I have been a canon user for some time, and I have either been very lucky with the cameras that I purchased, or canon makes awesome cameras. The first dslr that I purchased from canon was the canon rebel. The original one. I bought one in 2003, and at the time it retailed for $899.00. The unique thing about this camera is, it was the first dslr with an interchangeable lens to be offered at less than $1000.00. It was quite a bargain in its day. Fast-forward 10 years, (consumer electronics don’t hold their value over time very well) I have used the rebel to the max. It is dented, scratched, the leather/rubber handgrip is peeling away, it shows many battle scars, but it still keeps working like the day I bought it. I thought briefly about selling it, but I would only get (maybe) a hundred bucks. That amount just didn’t seem to be worth it to me. So, instead, I sent it off to Lifepixel (www.lifepixel.com). LifePixel converts cameras to “see” in Infrared light only. For a couple hundred bucks, they installed an opaque infrared filter over the sensor of the rebel. That filter cuts out almost all the visible light to the camera so it only can “see” infrared. My camera is now sensitive to light form 850nm to around 1200nm. Before the conversion it was sensitive from about 350nm to 850nm (here is a little more info if you want to learn more about light color). Here are some samples from my infrared camera....

The best photography gear that is not photography gear

  I have had quite a few gear posts to my blog recently. Well… Here is one more. Winter is on the way out. I am looking forward to spring. Once the temps start warming up and the trees start budding up I will be heading out for a little hiking and camping and a ton of photography. I often plan trips that are not possible or feasible to do without an overnight camping trip. For example, this spring I am planning a trip to a local landmark; it will be a 3-mile walk to the subject. Not very far really; but I want to photograph it just after the sunsets. That makes things a little more difficult. I, generally, do not like, or recommend hiking on unfamiliar trails after dark. It is very easy to get lost, or hurt. So, I will end up making this trip with an overnight stay at the intended photography location. In my youth, I did quite a bit of hiking and camping. It was one of my favorite pastimes.  As I have gotten older, things like a comfortable place to sleep have become far more important to me. I used to use a North Face Tadpole 23 Tent. Which is a legendary tent by itself. A good friend gave it to me when he got to old to go out on the trail any more. I used the hell out of that tent for about 15 years, and it still works as good now as the day I received it. There is only one problem with that tent. I just got tired of lying on the...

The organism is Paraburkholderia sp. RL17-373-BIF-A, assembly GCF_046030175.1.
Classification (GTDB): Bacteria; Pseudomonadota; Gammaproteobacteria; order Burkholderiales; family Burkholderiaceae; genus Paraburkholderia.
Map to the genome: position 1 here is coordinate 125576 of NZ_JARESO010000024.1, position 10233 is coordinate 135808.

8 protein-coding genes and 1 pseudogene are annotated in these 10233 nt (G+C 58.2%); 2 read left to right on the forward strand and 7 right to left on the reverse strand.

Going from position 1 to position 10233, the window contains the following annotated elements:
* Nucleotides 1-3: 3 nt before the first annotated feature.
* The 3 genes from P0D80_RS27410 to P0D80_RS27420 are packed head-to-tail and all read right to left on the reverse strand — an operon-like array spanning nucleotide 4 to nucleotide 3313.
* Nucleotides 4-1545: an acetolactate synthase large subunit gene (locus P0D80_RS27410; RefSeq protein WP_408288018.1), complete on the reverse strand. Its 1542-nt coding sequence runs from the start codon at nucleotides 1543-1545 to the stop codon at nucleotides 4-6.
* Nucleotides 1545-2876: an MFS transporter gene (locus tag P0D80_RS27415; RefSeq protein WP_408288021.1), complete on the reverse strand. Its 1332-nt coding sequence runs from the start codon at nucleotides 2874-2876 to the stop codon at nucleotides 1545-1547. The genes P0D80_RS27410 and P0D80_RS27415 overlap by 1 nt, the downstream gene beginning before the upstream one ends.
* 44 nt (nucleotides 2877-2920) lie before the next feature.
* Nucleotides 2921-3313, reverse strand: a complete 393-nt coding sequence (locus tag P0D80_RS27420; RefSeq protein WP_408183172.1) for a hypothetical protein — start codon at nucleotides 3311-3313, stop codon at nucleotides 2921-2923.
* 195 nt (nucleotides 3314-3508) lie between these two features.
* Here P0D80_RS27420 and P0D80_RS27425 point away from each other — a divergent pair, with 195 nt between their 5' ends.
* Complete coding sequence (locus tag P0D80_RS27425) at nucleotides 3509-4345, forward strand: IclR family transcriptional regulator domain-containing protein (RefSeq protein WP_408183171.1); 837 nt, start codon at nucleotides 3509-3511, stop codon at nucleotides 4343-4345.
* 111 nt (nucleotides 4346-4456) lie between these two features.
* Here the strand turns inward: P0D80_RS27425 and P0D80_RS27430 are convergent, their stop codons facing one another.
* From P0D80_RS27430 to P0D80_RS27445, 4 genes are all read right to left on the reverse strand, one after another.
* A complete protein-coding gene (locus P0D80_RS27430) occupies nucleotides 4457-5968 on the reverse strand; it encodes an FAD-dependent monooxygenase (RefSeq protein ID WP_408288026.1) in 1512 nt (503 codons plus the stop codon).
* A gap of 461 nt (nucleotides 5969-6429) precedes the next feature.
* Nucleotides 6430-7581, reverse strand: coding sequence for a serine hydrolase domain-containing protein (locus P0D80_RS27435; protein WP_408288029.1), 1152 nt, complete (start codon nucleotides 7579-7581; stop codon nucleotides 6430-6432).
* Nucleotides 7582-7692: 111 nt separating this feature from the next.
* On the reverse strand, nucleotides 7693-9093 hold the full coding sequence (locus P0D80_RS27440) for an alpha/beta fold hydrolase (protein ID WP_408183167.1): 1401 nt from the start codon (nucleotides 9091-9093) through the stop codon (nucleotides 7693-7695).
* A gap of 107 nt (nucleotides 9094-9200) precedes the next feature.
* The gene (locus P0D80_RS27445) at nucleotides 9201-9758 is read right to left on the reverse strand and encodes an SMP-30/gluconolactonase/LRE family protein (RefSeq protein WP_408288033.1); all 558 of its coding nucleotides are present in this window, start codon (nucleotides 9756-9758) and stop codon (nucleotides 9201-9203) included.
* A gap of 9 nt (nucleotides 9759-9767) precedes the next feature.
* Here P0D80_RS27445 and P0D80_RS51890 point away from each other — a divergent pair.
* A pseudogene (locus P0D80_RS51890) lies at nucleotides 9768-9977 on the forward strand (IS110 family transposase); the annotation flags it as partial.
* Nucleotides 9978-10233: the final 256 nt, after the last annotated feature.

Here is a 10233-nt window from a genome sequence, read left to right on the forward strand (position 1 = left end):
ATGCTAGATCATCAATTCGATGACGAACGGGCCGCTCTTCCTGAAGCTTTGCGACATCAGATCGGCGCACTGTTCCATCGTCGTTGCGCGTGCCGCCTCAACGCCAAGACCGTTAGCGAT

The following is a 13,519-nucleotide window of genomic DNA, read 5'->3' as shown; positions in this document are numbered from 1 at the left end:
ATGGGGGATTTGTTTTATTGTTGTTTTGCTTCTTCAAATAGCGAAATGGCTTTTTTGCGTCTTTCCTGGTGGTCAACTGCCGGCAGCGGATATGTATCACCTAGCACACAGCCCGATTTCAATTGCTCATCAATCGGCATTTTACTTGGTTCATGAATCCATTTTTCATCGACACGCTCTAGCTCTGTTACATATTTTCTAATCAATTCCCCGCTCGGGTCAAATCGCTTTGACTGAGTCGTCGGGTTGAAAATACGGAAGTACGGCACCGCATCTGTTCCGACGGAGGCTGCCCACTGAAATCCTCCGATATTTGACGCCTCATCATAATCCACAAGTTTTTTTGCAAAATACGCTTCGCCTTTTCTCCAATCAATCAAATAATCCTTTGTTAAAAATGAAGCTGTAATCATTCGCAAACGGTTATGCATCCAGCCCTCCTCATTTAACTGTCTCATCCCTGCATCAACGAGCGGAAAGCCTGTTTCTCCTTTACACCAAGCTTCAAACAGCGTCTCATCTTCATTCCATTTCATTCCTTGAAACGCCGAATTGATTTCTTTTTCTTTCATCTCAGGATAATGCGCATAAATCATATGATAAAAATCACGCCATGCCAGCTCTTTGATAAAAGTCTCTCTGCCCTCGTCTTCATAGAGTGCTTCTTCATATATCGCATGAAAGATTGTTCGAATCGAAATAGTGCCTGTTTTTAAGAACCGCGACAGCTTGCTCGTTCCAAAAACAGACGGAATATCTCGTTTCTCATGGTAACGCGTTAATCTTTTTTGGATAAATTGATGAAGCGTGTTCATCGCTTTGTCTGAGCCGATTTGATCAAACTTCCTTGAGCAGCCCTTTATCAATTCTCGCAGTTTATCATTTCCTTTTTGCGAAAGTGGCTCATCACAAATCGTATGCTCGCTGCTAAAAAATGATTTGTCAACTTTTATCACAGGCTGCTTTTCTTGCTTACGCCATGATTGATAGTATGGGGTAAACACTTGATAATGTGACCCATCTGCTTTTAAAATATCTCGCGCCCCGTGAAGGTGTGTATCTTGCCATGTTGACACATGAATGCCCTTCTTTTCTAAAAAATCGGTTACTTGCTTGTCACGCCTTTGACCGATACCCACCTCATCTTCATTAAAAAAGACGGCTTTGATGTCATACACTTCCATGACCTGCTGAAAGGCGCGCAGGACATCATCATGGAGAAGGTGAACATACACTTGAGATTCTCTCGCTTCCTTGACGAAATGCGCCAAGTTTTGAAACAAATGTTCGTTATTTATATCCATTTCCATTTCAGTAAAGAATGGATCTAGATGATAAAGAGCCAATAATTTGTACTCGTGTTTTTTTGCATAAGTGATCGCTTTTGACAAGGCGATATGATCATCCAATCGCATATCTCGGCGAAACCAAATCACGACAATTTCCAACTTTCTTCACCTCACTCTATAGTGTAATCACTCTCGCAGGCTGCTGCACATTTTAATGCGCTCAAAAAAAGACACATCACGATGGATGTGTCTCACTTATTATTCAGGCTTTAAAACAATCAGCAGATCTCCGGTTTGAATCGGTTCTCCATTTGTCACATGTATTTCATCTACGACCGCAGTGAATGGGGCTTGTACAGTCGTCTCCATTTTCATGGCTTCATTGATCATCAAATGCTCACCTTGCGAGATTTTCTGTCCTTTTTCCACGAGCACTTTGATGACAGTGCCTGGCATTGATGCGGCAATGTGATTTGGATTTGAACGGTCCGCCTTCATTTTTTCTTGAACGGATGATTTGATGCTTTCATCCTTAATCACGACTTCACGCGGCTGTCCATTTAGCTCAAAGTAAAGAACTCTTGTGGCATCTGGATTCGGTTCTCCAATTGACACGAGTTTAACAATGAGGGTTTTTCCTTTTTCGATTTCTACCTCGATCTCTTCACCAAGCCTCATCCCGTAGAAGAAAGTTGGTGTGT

Best battery holder ever

I shoot quite a bit, most weeks I shoot 5-10 sessions. I also shoot a little of everything, from weddings, portraits, even some commercial work. This kind of schedule has me shooting on location quite frequently, and I tend to shoot a lot of strobist style lighting. Small light-weight speed-lights, minimal gear, etc. etc. I say “minimal” but that still means carrying a lot of gear. And a lot of batteries. I spent several years, trying to keep good batteries separated from the spent ones, and they would almost always get mixed up before then of a shoot.  I tried the little plastic cases, but they would eventually pop open and spill batteries inside the camera bag. Here is a simple DIY project that will solve that problem. Pick up some simple elastic webbing at any craft store ( I found it in Wal-mart) and use a stapler to make slots for the batteries to fit in to. If batteries are in the elastic holders, they are good. when I have used the batteries they go in one of the compartments in my bag. I always know which batteries are good and which batteries are...